When assumed knowledge is increasingly difficult to determine (What industry are we in? Who are our competitors? What are our core-competencies?) [Fischer 2015], sector intelligence is knowing how new-tech impacts the new markets resulting, seeing where the differences lay, and what it means to define ‘new building blocks’, often requiring new insight and intelligence. Therefore, as companies face the need to define new organizational models, increasingly, we hear of ‘reinvention instead of adaption’ [Bollard et al 2017].
To reinvent a sector, requires intelligence put into action — intelligence learning.
Sector intelligence is the intelligence of leadership, using knowledge of sector from across the network.
This is explained by the Virgin group, stating ‘Thanks to technology, leadership is possible without making a sound. It’s just happening online.
From small office environments, to enormous big businesses and massive corporations, technology is having a huge impact on leadership. On a larger scale technology is beginning to allow greater power and governance without needing a physical presence, while in the office, technology is helping to change traditional working patterns… Technology allows more freedom, which can bring new challenges to managers. There’s a fine balance to be struck between micro-managing work as stats and analytics are now available to hand whenever, wherever. ’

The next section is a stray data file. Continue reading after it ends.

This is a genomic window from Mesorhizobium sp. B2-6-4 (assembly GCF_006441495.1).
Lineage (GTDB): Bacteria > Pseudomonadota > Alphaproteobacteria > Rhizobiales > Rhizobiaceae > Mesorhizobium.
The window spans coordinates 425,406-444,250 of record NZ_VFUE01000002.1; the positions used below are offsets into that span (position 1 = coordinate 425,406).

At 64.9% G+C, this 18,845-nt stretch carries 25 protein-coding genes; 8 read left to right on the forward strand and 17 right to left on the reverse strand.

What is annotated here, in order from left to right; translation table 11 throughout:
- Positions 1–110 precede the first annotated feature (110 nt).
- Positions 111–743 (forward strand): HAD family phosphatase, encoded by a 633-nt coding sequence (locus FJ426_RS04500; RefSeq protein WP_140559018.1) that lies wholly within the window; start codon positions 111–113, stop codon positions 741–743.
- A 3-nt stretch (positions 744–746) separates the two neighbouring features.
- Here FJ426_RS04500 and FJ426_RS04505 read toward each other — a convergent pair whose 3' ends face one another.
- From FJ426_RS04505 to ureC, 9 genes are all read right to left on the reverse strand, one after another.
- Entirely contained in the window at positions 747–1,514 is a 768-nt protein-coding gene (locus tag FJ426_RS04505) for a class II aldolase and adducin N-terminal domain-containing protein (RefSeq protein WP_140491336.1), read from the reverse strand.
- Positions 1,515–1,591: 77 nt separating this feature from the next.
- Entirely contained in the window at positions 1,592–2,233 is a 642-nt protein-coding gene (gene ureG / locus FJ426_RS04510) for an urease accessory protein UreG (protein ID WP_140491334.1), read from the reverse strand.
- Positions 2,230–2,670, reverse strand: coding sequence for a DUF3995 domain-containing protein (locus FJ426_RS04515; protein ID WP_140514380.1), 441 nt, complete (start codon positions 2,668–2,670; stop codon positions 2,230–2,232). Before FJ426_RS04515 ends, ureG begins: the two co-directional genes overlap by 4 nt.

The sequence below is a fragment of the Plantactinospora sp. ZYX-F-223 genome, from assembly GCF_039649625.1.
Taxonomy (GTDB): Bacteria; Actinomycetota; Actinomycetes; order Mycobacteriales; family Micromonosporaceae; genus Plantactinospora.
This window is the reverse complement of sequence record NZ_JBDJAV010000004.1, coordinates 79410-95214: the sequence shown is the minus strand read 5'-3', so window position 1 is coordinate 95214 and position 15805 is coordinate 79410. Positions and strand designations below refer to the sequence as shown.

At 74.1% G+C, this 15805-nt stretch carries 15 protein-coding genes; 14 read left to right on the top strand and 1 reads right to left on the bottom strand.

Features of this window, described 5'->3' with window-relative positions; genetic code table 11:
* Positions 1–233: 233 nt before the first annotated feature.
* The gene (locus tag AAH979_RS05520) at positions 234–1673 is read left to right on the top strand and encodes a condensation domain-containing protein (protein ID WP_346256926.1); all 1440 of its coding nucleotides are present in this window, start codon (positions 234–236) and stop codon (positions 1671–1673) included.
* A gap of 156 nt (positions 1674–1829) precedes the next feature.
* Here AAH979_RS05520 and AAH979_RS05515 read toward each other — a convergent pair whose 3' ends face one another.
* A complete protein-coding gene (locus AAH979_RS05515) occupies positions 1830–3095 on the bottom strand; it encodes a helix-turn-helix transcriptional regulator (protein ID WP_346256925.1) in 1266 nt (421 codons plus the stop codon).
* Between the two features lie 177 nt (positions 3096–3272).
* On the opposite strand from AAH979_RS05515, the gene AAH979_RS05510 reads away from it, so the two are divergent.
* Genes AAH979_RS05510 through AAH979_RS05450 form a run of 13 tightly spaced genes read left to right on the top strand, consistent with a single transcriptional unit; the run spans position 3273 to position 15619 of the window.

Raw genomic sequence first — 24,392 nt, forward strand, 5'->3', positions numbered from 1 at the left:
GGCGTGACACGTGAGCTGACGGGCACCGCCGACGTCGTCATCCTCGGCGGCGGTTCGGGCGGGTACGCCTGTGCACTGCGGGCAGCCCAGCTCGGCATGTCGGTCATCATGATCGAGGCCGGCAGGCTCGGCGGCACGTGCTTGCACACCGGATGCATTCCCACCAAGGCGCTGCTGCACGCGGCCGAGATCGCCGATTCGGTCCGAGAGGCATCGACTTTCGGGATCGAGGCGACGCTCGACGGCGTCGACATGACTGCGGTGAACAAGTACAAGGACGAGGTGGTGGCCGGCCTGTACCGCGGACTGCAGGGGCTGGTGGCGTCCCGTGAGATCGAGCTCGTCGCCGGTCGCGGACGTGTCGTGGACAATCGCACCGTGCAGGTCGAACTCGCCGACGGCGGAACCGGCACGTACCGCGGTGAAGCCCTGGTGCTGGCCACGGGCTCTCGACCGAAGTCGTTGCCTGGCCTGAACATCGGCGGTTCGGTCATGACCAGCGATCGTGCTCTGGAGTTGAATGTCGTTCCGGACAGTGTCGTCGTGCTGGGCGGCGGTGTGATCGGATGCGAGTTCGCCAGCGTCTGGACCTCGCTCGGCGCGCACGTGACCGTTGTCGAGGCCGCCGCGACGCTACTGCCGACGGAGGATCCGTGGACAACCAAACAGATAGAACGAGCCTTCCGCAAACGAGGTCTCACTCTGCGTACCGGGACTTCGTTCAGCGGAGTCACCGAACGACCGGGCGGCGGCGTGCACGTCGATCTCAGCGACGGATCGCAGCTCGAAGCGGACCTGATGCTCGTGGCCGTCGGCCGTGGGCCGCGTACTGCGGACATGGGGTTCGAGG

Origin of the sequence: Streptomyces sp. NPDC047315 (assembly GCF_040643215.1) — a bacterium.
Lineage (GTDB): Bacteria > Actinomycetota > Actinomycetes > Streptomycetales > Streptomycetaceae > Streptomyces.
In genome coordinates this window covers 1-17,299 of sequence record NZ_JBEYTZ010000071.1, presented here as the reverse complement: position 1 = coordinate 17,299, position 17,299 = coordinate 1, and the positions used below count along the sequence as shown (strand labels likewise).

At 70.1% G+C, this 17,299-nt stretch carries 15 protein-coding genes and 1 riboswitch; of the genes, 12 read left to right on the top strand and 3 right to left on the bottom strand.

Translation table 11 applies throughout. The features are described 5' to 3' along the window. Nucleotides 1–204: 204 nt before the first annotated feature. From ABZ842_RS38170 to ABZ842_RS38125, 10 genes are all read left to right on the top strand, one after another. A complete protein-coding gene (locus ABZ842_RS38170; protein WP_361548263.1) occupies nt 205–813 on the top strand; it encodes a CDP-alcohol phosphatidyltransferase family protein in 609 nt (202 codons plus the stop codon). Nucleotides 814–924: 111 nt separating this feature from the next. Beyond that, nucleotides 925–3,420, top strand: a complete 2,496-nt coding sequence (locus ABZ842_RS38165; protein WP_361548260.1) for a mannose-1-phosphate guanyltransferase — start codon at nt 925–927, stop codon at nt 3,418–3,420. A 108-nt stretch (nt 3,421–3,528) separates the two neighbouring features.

SI is therefore not that your people understand the company, but do they do use what they need to use in order to really understand the market?
Fischer, B. (2015) The End of Expertise. HBR online Oct 19, 2015
Bollard, A.; Larrea, E.; Sood, R. (2017). The next-generation operating model for the digital world. McKinsey article March 2017